The court questioned Mr. Gehl in the same manner as it did Mr. Jackson. Mr. Gehl is a fifty-three year old business person. He has a master's degree in international trade and is the president of both defendant corporations - Tempotech and Gehl Productions. Mr. Gehl founded the former company in 1970; the latter was more recently formed by him approximately three to four years ago. Prior to the hearing, Mr. Gehl and attorney Zuckerman had fully discussed not only the purpose of the hearing, but Gehl's Sixth Amendment right to be represented by conflict-free counsel, i.e. counsel having no divided loyalties. In that regard, Mr. Gehl indicated that he understands the purpose of cross-examination and its importance to his defense herein.
Mr. Gehl further testified that he fully understands the conflict issues relating to Mr. Semetis, and the government's contention of "imputed taint" insofar as Mr. Zuckerman is concerned. In response to a direct inquiry from the court, Mr. Gehl stated that despite Semetis' involvement, it was his understanding that this is "completely" Mr. Zuckerman's case. Mr. Zuckerman has personally represented Gehl and Tempotech for the past eleven years and Mr. Gehl candidly stated, "I guess I'm very comfortable with this relationship." Although Mr. Gehl and Mr. Zuckerman apparently discussed the potential conflict concerns here at length, at the time of the hearing, Mr. Gehl had not discussed them with any other lawyer. The court thus gave Mr. Gehl permission to consult with another lawyer on this issue, and he did that. The court also advised Mr. Gehl of Suzanne Trumble's affidavit, but that it was unaware as to the position Robin Maynard is taking with respect to this disqualification motion.
At the hearing, Mr. Gehl came across as a well educated, articulate and savvy business person. Given his formal education, and the many years he has spent in the business world, including international business, in combination with his overall demeanor during the hearing, Mr. Gehl too strikes the court as a person who is perfectly capable of making decisions effecting his own affairs, including the decision as to whether or not to continue being represented by attorney Zuckerman in this matter. The court therefore finds that based upon all of the facts before it, defendant Gehl has made a knowing and intelligent waiver of his right to conflict-free representation under the Sixth Amendment.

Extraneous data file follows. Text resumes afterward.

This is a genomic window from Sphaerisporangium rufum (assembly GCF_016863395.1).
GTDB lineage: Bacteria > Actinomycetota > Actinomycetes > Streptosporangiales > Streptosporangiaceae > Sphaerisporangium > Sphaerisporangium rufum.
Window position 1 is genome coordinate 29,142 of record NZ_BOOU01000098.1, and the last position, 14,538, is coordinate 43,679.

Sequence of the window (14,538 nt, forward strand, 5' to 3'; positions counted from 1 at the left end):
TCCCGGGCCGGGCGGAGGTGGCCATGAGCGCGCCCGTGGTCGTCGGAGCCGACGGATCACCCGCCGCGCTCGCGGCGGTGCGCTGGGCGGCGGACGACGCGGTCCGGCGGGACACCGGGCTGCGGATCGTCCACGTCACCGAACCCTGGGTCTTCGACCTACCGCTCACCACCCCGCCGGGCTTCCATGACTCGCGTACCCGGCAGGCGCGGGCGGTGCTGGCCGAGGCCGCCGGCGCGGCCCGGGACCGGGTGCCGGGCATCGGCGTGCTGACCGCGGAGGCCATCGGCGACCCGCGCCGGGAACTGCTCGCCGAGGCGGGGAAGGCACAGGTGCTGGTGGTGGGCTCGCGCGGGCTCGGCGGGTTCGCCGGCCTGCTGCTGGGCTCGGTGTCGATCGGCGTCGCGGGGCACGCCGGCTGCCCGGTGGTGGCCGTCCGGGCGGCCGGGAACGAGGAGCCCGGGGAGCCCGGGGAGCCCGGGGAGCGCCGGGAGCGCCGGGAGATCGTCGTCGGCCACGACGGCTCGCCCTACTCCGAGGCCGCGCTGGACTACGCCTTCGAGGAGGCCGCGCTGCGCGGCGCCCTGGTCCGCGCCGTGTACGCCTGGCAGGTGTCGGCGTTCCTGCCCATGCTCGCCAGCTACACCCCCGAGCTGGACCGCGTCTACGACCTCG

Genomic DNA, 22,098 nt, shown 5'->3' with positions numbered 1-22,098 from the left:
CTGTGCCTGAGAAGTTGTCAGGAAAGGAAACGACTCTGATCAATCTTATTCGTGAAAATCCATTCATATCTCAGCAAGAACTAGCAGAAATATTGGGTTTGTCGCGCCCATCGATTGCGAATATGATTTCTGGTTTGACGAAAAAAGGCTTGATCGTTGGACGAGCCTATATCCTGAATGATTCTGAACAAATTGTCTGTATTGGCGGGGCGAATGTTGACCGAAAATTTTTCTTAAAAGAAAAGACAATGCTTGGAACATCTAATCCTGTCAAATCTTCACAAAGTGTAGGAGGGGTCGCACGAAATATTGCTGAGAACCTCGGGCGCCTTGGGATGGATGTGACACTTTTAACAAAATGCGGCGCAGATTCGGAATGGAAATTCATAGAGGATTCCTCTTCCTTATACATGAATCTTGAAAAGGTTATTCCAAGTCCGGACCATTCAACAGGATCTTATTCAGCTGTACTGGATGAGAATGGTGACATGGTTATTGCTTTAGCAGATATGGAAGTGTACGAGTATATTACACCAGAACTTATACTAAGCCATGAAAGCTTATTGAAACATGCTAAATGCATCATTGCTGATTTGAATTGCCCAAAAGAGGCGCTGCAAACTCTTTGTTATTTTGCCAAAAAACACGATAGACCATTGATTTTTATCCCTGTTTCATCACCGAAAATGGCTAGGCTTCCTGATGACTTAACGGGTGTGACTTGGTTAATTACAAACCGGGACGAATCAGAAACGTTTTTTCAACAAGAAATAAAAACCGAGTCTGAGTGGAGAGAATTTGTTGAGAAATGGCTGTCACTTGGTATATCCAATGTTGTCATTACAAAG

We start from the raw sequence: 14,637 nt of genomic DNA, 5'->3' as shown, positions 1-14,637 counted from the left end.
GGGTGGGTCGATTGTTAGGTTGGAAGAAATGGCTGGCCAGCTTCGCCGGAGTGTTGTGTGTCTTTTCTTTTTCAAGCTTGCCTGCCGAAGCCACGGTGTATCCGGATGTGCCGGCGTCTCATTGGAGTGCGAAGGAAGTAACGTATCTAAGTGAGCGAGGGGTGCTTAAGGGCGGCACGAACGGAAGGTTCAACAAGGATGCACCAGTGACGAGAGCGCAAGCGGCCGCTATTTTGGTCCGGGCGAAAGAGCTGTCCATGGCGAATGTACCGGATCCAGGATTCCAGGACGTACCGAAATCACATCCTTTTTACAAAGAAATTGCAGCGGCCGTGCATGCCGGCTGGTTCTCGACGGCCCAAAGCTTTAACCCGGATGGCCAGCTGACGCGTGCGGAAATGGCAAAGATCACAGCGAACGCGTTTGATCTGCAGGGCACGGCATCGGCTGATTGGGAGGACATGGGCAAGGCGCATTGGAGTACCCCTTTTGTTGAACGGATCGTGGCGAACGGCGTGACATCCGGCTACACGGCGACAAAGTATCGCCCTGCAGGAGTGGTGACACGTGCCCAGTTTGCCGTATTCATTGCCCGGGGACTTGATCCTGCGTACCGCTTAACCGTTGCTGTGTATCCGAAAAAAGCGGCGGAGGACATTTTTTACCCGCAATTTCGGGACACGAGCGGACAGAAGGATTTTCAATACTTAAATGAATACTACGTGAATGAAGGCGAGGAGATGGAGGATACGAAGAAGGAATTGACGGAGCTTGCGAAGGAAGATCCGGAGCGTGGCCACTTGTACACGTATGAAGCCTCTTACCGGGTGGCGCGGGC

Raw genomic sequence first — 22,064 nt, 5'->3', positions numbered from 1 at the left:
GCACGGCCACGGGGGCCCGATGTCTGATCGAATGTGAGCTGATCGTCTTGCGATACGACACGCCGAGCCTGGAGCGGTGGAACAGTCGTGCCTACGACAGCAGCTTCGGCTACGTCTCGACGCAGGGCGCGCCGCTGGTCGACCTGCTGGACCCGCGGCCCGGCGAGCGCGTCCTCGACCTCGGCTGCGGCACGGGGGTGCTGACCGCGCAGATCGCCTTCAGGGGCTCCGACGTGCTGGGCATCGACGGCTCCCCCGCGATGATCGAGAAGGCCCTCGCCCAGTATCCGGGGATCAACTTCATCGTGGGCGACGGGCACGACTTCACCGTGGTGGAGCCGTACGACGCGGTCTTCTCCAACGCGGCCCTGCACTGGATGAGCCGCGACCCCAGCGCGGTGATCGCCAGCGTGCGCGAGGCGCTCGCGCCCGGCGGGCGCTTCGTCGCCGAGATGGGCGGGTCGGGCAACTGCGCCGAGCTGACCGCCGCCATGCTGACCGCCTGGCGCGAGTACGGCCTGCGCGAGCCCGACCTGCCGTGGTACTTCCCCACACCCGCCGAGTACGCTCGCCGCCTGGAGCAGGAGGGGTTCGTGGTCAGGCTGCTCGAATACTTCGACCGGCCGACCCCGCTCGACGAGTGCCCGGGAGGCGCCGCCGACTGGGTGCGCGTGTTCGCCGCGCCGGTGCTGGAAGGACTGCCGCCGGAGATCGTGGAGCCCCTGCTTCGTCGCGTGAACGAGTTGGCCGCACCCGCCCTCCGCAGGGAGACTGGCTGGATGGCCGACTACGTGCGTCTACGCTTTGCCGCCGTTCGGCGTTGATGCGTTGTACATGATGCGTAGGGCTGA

As earlier implied, these waivers by defendants Gehl and Jackson cannot end the court's inquiry, as the defendants all seemed to suggest at one point or another. In Wheat the Supreme Court explicitly rejected the notion that a waiver by an affected defendant could cure all problems created by multiple representation; and in so doing, noted that "no such flat rule can be deduced from the Sixth Amendment presumption in favor of counsel of choice." 486 U.S. at 160, 108 S. Ct. at 1697. Thus, as mentioned earlier, the court's acceptance of the defendants' waivers in this case does not obviate the court's "independent duty to ensure that criminal defendants receive a trial that is fair." Id. As part of this balancing process the court must also take into account the government's interest in "protecting its witnesses from tactics that are unfair[.]" See Falzone, supra, 766 F. Supp. at 1275 (quoting United States v. James, 708 F.2d 40, 46 (2d Cir. 1983)). This balancing approach places the court in an unenviable position, as so cogently explained by Judge Mukasey in Rahman,:
The cases cited offer scant guidance for district courts in the exercise of the wide discretion Wheat affords, beyond directing that they apply a presumption in favor of counsel of choice (Wheat) and permitting but not requiring them to accept waivers of actual conflict unless to do so would seriously compromise the integrity of the judicial process (Locascio). These authorities define no easily articulated rule, and appear to require not only the weighing of interests neither precisely measurable nor easily compared (positively weighted value of defendants' choice balanced against integrity of the judicial process), but also the evaluation of relationships that are not now clear . . . and an augury of a future that cannot be certain . .